Anyone who has played pool knows that you have to call your shots before you make them. This rule is intended to decrease probability of "getting lucky" from just hitting the cue ball as hard as you can, expecting that the more it bounces around the table, the more likely it is that one of your many balls will fall through chance alone. Sinking a ball without first calling it is referred to coloquially as "slop" or a "slop shot".
The underlying logic is that you know best which shot you're MOST likely to successfully make, so not only does that increase the prior probability of a skilled versus a lucky shot (especially if it is a complex shot, such as one "off the rail"), but also it effectively reduces the number of chances the cue ball has to sink one of your balls without you losing your turn. It reduces those multiple chances to one single chance.
Likewise, a clinical trialist must focus on one "primary outcome" for two reasons: 1.) because preliminary data, if available, background knowledge, and logic will allow him to select the variable with the highest "pre-test probability" of causing the null hypothesis to be rejected, meaning that the post-test probability of the alternative hypothesis is enhanced; and 2.) because it reduces the probaility to find "significant" associations among multiple variables through chance alone. Today I came across a cute little experiment that drives this point home quite well. The abstract can be found here on pubmed: http://www.ncbi.nlm.nih.gov/pubmed/16895820?ordinalpos=4&itool=EntrezSystem2.PEntrez.Pubmed.Pubmed_ResultsPanel.Pubmed_DefaultReportPanel.Pubmed_RVDocSum .
In it, the authors describe "dredging" a Canadian database and looking for correlations between astrological signs and various diagnoses. Significant associations were found between the Leo sign and gastrointestinal hemorrhage, and the Saggitarius sign and humerous fracture. With this "analogy of extremes" as I like to call them, you can clearly see how the failure to define a prospective primary endpoint can lead to statistical slop. (Nobody would have been able to predict a priori that it would be THOSE two diagnoses associated with THOSE two signs!) Failure to PROSPECTIVELY identify ONE primary endpoint led to multiple chances for chance associations. Moreover, because there were no preliminary data upon which to base a primary hypothesis, the prior probability of any given alternative hypothesis is markedly reduced, and thus the posterior probability of the alternative hypothesis remains low IN SPITE OF the statistically significant result.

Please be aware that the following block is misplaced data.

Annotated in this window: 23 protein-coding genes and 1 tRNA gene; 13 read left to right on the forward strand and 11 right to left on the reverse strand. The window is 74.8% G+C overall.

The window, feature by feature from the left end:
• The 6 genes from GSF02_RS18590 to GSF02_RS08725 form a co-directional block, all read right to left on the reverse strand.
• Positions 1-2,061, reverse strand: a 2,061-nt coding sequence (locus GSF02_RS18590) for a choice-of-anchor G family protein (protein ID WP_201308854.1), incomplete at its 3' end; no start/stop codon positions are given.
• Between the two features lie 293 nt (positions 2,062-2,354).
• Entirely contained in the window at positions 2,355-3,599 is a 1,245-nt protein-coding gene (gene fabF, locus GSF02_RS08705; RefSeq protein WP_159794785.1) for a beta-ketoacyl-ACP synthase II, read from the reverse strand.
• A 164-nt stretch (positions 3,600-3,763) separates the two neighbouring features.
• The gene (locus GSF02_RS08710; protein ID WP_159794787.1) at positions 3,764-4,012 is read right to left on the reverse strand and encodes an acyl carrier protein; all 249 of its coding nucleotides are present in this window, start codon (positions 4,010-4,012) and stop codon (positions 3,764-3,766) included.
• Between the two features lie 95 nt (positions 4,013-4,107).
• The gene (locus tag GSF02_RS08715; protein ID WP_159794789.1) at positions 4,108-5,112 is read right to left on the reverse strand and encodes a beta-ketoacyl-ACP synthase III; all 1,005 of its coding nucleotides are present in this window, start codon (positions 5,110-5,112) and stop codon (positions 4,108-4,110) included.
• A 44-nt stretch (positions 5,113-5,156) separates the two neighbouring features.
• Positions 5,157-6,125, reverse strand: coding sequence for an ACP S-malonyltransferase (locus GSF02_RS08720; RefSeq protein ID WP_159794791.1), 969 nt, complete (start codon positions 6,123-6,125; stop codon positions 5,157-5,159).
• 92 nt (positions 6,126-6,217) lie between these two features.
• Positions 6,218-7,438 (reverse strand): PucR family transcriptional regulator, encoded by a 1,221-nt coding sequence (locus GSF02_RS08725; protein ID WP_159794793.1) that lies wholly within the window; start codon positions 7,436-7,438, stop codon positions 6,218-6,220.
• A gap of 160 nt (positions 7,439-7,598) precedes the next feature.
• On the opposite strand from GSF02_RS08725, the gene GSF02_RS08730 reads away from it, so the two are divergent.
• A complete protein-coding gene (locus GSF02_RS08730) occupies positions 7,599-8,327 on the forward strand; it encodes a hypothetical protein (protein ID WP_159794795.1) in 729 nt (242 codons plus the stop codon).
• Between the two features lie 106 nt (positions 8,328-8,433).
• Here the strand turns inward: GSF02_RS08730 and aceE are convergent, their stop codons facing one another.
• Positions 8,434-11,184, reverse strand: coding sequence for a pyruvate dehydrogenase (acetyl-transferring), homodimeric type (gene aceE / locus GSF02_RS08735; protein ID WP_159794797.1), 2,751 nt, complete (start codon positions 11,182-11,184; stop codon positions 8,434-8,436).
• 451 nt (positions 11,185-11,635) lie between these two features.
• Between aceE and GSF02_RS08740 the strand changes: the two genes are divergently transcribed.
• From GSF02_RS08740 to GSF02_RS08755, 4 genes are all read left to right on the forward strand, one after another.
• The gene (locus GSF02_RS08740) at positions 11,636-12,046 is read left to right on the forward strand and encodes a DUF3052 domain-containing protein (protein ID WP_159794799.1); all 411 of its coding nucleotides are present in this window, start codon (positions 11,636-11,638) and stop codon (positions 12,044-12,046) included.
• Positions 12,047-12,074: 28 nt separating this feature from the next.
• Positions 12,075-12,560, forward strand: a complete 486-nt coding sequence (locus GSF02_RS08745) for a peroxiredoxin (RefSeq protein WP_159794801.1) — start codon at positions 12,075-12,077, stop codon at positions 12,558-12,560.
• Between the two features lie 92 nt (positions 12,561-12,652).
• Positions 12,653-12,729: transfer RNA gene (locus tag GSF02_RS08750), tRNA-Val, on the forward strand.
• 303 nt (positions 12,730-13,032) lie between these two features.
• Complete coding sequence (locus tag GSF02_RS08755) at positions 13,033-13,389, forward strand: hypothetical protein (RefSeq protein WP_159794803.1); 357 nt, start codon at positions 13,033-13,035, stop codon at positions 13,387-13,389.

It is for this very reason that "positive" or significant associations among non-primary endpoint variables in clinical trials are considered "hypothesis generating" rather than hypothesis confirming. Requiring additional studies of these associations as primary endpoints is like telling your slop shot partner in the pool hall "that's great, but I need to see you do that double rail shot again to believe that it's skill rather than luck."
Reproducibility of results is indeed the hallmark of good science.
This is discussion forum for physicians, researchers, and other healthcare professionals interested in the epistemology of medical knowledge, the limitations of the evidence, how clinical trials evidence is generated, disseminated, and incorporated into clinical practice, how the evidence should optimally be incorporated into practice, and what the value of the evidence is to science, individual patients, and society.
Saturday, March 14, 2009
"Statistical Slop": What billiards can teach us about multiple comparisons and the need to assign primary endpoints
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"Reproducibility of results is indeed the hallmark of good science."ReplyDelete
Nice glib statement - but how do you define "reproducibility"?
-Phase IV monitoring?
Are repeated "negative" studies also of value?
I know of some (yoursefl included) who have argued a Bayesian approach which does not necessarily rely on repeated study....